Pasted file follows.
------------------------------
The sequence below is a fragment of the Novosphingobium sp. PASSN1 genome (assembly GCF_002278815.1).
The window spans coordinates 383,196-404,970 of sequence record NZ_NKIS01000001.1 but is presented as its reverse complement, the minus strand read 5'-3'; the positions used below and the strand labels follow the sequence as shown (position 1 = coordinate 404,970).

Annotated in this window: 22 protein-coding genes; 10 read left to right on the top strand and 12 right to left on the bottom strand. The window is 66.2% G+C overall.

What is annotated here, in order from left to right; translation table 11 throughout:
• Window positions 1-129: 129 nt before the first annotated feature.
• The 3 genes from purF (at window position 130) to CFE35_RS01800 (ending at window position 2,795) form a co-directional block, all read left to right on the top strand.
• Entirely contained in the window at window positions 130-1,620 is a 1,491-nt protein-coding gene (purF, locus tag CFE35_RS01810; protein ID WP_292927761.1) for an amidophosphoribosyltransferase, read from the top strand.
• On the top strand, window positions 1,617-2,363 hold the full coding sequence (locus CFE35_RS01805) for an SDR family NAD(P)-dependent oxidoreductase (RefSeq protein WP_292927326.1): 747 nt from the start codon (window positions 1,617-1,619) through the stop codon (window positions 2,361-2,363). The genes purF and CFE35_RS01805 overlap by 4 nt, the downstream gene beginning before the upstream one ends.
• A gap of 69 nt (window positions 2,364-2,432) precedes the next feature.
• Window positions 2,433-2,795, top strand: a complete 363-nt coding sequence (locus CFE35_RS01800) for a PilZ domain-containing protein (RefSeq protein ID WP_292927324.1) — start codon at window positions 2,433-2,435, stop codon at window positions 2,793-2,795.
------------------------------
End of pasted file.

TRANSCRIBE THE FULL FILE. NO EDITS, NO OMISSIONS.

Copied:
The sequence below is a fragment of the Novosphingobium sp. PASSN1 genome (assembly GCF_002278815.1).
The window spans coordinates 383,196-404,970 of sequence record NZ_NKIS01000001.1 but is presented as its reverse complement, the minus strand read 5'-3'; the positions used below and the strand labels follow the sequence as shown (position 1 = coordinate 404,970).

Annotated in this window: 22 protein-coding genes; 10 read left to right on the top strand and 12 right to left on the bottom strand. The window is 66.2% G+C overall.

What is annotated here, in order from left to right; translation table 11 throughout:
• Window positions 1-129: 129 nt before the first annotated feature.
• The 3 genes from purF (at window position 130) to CFE35_RS01800 (ending at window position 2,795) form a co-directional block, all read left to right on the top strand.
• Entirely contained in the window at window positions 130-1,620 is a 1,491-nt protein-coding gene (purF, locus tag CFE35_RS01810; protein ID WP_292927761.1) for an amidophosphoribosyltransferase, read from the top strand.
• On the top strand, window positions 1,617-2,363 hold the full coding sequence (locus CFE35_RS01805) for an SDR family NAD(P)-dependent oxidoreductase (RefSeq protein WP_292927326.1): 747 nt from the start codon (window positions 1,617-1,619) through the stop codon (window positions 2,361-2,363). The genes purF and CFE35_RS01805 overlap by 4 nt, the downstream gene beginning before the upstream one ends.
• A gap of 69 nt (window positions 2,364-2,432) precedes the next feature.
• Window positions 2,433-2,795, top strand: a complete 363-nt coding sequence (locus CFE35_RS01800) for a PilZ domain-containing protein (RefSeq protein ID WP_292927324.1) — start codon at window positions 2,433-2,435, stop codon at window positions 2,793-2,795.